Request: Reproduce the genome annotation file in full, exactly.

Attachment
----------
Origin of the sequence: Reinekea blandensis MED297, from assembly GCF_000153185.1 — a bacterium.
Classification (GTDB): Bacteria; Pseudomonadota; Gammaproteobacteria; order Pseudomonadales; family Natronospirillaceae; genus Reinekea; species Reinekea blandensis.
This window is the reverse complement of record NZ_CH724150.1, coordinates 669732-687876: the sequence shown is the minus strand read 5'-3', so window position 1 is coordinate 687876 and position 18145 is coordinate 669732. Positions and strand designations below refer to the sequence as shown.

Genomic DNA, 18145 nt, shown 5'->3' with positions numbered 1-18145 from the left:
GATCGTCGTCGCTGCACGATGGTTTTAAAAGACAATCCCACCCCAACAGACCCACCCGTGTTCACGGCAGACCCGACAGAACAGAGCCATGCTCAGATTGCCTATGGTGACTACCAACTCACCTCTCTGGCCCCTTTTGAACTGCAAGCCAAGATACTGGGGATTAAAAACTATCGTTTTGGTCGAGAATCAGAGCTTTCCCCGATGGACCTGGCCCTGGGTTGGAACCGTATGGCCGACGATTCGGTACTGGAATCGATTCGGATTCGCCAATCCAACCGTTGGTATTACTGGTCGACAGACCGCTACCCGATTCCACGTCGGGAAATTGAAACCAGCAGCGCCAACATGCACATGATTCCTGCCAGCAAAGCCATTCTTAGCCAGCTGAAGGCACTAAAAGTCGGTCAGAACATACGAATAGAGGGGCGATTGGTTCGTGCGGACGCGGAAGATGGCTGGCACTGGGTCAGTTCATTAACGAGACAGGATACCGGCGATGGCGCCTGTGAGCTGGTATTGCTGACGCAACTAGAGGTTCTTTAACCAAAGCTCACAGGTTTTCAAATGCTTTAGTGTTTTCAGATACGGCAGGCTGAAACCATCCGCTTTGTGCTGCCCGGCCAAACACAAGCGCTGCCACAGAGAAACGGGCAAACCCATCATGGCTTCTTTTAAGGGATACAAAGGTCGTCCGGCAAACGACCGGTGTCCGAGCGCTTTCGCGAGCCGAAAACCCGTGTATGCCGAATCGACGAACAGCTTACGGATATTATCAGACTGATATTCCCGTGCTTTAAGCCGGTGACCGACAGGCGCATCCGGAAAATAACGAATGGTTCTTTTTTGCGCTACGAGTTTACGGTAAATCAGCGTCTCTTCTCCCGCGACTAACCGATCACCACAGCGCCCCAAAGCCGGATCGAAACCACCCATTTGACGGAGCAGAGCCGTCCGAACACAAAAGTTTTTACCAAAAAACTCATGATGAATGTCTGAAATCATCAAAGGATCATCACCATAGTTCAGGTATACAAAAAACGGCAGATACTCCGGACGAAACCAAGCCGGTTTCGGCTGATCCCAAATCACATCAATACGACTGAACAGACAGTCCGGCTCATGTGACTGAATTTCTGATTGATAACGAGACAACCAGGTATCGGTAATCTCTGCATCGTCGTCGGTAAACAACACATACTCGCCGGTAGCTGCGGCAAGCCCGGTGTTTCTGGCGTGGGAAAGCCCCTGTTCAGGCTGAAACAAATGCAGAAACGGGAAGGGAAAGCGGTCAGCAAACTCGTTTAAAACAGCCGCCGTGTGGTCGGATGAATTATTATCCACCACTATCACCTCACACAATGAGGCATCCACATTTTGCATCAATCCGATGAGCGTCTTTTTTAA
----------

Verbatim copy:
Origin of the sequence: Reinekea blandensis MED297, from assembly GCF_000153185.1 — a bacterium.
Classification (GTDB): Bacteria; Pseudomonadota; Gammaproteobacteria; order Pseudomonadales; family Natronospirillaceae; genus Reinekea; species Reinekea blandensis.
This window is the reverse complement of record NZ_CH724150.1, coordinates 669732-687876: the sequence shown is the minus strand read 5'-3', so window position 1 is coordinate 687876 and position 18145 is coordinate 669732. Positions and strand designations below refer to the sequence as shown.

Genomic DNA, 18145 nt, shown 5'->3' with positions numbered 1-18145 from the left:
GATCGTCGTCGCTGCACGATGGTTTTAAAAGACAATCCCACCCCAACAGACCCACCCGTGTTCACGGCAGACCCGACAGAACAGAGCCATGCTCAGATTGCCTATGGTGACTACCAACTCACCTCTCTGGCCCCTTTTGAACTGCAAGCCAAGATACTGGGGATTAAAAACTATCGTTTTGGTCGAGAATCAGAGCTTTCCCCGATGGACCTGGCCCTGGGTTGGAACCGTATGGCCGACGATTCGGTACTGGAATCGATTCGGATTCGCCAATCCAACCGTTGGTATTACTGGTCGACAGACCGCTACCCGATTCCACGTCGGGAAATTGAAACCAGCAGCGCCAACATGCACATGATTCCTGCCAGCAAAGCCATTCTTAGCCAGCTGAAGGCACTAAAAGTCGGTCAGAACATACGAATAGAGGGGCGATTGGTTCGTGCGGACGCGGAAGATGGCTGGCACTGGGTCAGTTCATTAACGAGACAGGATACCGGCGATGGCGCCTGTGAGCTGGTATTGCTGACGCAACTAGAGGTTCTTTAACCAAAGCTCACAGGTTTTCAAATGCTTTAGTGTTTTCAGATACGGCAGGCTGAAACCATCCGCTTTGTGCTGCCCGGCCAAACACAAGCGCTGCCACAGAGAAACGGGCAAACCCATCATGGCTTCTTTTAAGGGATACAAAGGTCGTCCGGCAAACGACCGGTGTCCGAGCGCTTTCGCGAGCCGAAAACCCGTGTATGCCGAATCGACGAACAGCTTACGGATATTATCAGACTGATATTCCCGTGCTTTAAGCCGGTGACCGACAGGCGCATCCGGAAAATAACGAATGGTTCTTTTTTGCGCTACGAGTTTACGGTAAATCAGCGTCTCTTCTCCCGCGACTAACCGATCACCACAGCGCCCCAAAGCCGGATCGAAACCACCCATTTGACGGAGCAGAGCCGTCCGAACACAAAAGTTTTTACCAAAAAACTCATGATGAATGTCTGAAATCATCAAAGGATCATCACCATAGTTCAGGTATACAAAAAACGGCAGATACTCCGGACGAAACCAAGCCGGTTTCGGCTGATCCCAAATCACATCAATACGACTGAACAGACAGTCCGGCTCATGTGACTGAATTTCTGATTGATAACGAGACAACCAGGTATCGGTAATCTCTGCATCGTCGTCGGTAAACAACACATACTCGCCGGTAGCTGCGGCAAGCCCGGTGTTTCTGGCGTGGGAAAGCCCCTGTTCAGGCTGAAACAAATGCAGAAACGGGAAGGGAAAGCGGTCAGCAAACTCGTTTAAAACAGCCGCCGTGTGGTCGGATGAATTATTATCCACCACTATCACCTCACACAATGAGGCATCCACATTTTGCATCAATCCGATGAGCGTCTTTTTTAA